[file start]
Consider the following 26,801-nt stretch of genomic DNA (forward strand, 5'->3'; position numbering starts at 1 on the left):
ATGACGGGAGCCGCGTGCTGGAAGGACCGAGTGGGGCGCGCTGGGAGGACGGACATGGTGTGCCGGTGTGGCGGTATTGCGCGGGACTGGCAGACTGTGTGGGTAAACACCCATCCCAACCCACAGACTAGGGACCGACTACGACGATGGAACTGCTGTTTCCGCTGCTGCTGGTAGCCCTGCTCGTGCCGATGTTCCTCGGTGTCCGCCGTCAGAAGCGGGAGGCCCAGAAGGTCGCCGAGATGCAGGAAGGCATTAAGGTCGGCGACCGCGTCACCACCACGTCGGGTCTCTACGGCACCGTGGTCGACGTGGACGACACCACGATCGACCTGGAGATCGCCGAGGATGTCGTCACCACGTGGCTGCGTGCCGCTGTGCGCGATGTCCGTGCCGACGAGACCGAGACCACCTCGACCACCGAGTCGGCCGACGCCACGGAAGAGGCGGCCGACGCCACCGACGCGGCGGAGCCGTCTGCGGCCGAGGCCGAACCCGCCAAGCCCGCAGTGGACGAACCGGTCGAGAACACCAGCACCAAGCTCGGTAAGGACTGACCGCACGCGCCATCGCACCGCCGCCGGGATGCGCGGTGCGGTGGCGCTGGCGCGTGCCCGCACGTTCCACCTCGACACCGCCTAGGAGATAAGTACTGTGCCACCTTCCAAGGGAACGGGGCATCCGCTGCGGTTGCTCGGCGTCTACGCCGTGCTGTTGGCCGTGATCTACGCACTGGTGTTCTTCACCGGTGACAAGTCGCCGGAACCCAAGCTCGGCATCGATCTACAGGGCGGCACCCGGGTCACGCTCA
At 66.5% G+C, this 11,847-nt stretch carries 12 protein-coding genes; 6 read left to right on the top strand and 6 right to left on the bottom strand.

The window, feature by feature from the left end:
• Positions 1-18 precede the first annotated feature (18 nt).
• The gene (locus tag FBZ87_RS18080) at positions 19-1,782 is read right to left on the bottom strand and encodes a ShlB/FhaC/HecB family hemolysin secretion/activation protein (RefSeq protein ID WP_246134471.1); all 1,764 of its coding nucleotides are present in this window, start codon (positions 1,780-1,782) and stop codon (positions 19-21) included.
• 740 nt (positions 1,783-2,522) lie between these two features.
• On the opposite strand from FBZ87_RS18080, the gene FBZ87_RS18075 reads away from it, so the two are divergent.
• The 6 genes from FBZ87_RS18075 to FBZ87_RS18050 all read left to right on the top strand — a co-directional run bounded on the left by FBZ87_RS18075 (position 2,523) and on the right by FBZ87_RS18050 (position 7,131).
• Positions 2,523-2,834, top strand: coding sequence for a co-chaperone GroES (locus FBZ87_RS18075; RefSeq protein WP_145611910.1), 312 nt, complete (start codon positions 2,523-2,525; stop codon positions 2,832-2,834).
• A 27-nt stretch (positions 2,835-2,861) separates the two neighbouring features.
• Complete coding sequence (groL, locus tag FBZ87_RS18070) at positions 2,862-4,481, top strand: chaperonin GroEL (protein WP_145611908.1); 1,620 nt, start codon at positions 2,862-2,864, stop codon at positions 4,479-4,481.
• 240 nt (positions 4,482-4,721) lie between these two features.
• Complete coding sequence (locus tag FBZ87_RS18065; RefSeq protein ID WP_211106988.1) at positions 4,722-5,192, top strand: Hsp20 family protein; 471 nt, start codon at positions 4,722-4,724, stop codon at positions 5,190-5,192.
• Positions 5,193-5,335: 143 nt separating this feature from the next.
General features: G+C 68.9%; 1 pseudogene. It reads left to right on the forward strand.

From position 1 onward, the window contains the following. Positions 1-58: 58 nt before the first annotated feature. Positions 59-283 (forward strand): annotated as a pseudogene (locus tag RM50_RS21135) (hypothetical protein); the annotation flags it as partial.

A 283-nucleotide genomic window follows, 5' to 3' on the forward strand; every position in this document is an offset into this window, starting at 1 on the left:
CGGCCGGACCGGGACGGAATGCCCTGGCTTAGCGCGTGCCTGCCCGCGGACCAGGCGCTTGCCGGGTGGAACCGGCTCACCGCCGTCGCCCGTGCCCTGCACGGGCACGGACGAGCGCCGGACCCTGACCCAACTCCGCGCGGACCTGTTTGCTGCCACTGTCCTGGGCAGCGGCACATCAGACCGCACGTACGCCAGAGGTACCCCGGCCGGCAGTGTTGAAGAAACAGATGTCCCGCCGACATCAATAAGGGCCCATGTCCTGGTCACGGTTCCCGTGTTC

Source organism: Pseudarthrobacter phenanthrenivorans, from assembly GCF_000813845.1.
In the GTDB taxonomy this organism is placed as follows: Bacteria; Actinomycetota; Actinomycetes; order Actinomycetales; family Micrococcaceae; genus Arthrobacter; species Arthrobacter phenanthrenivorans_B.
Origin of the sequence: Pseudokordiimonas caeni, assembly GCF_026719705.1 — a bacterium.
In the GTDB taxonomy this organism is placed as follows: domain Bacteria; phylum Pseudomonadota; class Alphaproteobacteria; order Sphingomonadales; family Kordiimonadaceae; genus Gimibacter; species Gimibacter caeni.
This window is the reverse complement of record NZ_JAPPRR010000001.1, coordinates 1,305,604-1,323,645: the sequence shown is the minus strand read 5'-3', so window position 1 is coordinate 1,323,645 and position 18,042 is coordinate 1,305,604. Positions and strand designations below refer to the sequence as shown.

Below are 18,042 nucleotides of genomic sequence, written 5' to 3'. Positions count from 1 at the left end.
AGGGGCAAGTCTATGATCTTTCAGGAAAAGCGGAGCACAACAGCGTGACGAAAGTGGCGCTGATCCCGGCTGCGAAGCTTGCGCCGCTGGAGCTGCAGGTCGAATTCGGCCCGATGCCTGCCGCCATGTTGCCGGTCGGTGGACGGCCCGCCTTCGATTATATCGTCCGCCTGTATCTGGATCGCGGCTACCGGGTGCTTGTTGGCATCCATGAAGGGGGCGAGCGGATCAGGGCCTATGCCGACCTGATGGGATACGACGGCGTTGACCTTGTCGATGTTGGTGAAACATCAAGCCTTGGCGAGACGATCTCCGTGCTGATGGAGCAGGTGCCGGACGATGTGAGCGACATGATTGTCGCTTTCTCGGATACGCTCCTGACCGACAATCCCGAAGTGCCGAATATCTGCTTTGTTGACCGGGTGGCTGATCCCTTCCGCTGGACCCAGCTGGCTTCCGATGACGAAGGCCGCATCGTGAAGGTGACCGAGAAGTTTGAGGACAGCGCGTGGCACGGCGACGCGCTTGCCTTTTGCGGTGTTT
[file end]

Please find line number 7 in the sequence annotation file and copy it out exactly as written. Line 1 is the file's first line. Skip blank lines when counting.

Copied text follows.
• 740 nt (positions 1,783-2,522) lie between these two features.